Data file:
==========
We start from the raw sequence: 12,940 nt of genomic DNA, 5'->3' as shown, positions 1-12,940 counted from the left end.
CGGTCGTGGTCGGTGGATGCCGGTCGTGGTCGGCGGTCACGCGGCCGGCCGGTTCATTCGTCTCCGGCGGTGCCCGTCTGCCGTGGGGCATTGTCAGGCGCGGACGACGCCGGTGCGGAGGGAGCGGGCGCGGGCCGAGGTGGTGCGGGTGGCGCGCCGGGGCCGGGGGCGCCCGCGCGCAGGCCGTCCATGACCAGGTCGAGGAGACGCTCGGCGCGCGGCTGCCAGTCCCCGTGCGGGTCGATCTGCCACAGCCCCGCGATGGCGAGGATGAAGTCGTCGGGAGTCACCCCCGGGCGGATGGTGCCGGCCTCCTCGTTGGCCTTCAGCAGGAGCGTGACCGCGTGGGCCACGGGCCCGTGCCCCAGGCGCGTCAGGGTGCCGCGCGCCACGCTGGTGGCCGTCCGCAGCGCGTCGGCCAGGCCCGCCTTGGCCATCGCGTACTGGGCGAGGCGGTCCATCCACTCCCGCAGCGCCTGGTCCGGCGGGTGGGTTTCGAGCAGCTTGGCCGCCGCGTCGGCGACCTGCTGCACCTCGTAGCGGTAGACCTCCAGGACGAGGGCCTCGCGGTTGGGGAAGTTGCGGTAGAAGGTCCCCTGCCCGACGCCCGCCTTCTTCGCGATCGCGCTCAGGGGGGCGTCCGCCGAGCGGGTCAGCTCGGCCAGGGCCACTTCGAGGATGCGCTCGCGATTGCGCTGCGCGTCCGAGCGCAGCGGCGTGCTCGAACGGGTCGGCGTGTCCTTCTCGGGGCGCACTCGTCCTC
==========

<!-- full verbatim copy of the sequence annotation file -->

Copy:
We start from the raw sequence: 12,940 nt of genomic DNA, 5'->3' as shown, positions 1-12,940 counted from the left end.
CGGTCGTGGTCGGTGGATGCCGGTCGTGGTCGGCGGTCACGCGGCCGGCCGGTTCATTCGTCTCCGGCGGTGCCCGTCTGCCGTGGGGCATTGTCAGGCGCGGACGACGCCGGTGCGGAGGGAGCGGGCGCGGGCCGAGGTGGTGCGGGTGGCGCGCCGGGGCCGGGGGCGCCCGCGCGCAGGCCGTCCATGACCAGGTCGAGGAGACGCTCGGCGCGCGGCTGCCAGTCCCCGTGCGGGTCGATCTGCCACAGCCCCGCGATGGCGAGGATGAAGTCGTCGGGAGTCACCCCCGGGCGGATGGTGCCGGCCTCCTCGTTGGCCTTCAGCAGGAGCGTGACCGCGTGGGCCACGGGCCCGTGCCCCAGGCGCGTCAGGGTGCCGCGCGCCACGCTGGTGGCCGTCCGCAGCGCGTCGGCCAGGCCCGCCTTGGCCATCGCGTACTGGGCGAGGCGGTCCATCCACTCCCGCAGCGCCTGGTCCGGCGGGTGGGTTTCGAGCAGCTTGGCCGCCGCGTCGGCGACCTGCTGCACCTCGTAGCGGTAGACCTCCAGGACGAGGGCCTCGCGGTTGGGGAAGTTGCGGTAGAAGGTCCCCTGCCCGACGCCCGCCTTCTTCGCGATCGCGCTCAGGGGGGCGTCCGCCGAGCGGGTCAGCTCGGCCAGGGCCACTTCGAGGATGCGCTCGCGATTGCGCTGCGCGTCCGAGCGCAGCGGCGTGCTCGAACGGGTCGGCGTGTCCTTCTCGGGGCGCACTCGTCCTC